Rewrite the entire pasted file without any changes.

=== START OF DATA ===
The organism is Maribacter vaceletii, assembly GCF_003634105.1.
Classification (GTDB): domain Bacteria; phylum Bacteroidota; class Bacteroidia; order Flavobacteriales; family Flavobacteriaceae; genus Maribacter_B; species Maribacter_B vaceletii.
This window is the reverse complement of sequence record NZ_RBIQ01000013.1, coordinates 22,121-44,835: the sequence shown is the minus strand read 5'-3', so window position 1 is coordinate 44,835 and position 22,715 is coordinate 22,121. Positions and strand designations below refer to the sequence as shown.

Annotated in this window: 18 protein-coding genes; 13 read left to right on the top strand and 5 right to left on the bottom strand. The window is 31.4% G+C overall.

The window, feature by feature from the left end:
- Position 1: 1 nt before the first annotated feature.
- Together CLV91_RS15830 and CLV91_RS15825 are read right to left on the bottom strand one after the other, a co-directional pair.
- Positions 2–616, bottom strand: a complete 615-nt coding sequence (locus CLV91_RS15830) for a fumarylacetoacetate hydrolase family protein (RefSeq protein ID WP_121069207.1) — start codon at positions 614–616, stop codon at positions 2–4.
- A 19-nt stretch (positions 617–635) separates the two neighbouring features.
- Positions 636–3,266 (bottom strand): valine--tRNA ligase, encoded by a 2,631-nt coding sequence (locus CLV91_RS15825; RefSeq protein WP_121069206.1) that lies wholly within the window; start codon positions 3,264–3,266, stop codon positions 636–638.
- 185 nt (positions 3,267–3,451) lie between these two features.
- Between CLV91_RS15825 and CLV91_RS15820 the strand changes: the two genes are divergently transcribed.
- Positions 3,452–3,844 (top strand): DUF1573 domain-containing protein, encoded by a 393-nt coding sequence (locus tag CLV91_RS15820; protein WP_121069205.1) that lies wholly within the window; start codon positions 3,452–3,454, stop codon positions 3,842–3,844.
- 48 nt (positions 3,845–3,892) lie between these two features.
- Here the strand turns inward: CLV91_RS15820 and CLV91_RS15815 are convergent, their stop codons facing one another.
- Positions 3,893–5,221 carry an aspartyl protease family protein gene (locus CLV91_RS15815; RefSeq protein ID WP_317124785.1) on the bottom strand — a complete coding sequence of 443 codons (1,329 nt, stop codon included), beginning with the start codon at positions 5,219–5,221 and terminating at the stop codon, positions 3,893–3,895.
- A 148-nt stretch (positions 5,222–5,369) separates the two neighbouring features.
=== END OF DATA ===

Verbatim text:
The organism is Maribacter vaceletii, assembly GCF_003634105.1.
Classification (GTDB): domain Bacteria; phylum Bacteroidota; class Bacteroidia; order Flavobacteriales; family Flavobacteriaceae; genus Maribacter_B; species Maribacter_B vaceletii.
This window is the reverse complement of sequence record NZ_RBIQ01000013.1, coordinates 22,121-44,835: the sequence shown is the minus strand read 5'-3', so window position 1 is coordinate 44,835 and position 22,715 is coordinate 22,121. Positions and strand designations below refer to the sequence as shown.

Annotated in this window: 18 protein-coding genes; 13 read left to right on the top strand and 5 right to left on the bottom strand. The window is 31.4% G+C overall.

The window, feature by feature from the left end:
- Position 1: 1 nt before the first annotated feature.
- Together CLV91_RS15830 and CLV91_RS15825 are read right to left on the bottom strand one after the other, a co-directional pair.
- Positions 2–616, bottom strand: a complete 615-nt coding sequence (locus CLV91_RS15830) for a fumarylacetoacetate hydrolase family protein (RefSeq protein ID WP_121069207.1) — start codon at positions 614–616, stop codon at positions 2–4.
- A 19-nt stretch (positions 617–635) separates the two neighbouring features.
- Positions 636–3,266 (bottom strand): valine--tRNA ligase, encoded by a 2,631-nt coding sequence (locus CLV91_RS15825; RefSeq protein WP_121069206.1) that lies wholly within the window; start codon positions 3,264–3,266, stop codon positions 636–638.
- 185 nt (positions 3,267–3,451) lie between these two features.
- Between CLV91_RS15825 and CLV91_RS15820 the strand changes: the two genes are divergently transcribed.
- Positions 3,452–3,844 (top strand): DUF1573 domain-containing protein, encoded by a 393-nt coding sequence (locus tag CLV91_RS15820; protein WP_121069205.1) that lies wholly within the window; start codon positions 3,452–3,454, stop codon positions 3,842–3,844.
- 48 nt (positions 3,845–3,892) lie between these two features.
- Here the strand turns inward: CLV91_RS15820 and CLV91_RS15815 are convergent, their stop codons facing one another.
- Positions 3,893–5,221 carry an aspartyl protease family protein gene (locus CLV91_RS15815; RefSeq protein ID WP_317124785.1) on the bottom strand — a complete coding sequence of 443 codons (1,329 nt, stop codon included), beginning with the start codon at positions 5,219–5,221 and terminating at the stop codon, positions 3,893–3,895.
- A 148-nt stretch (positions 5,222–5,369) separates the two neighbouring features.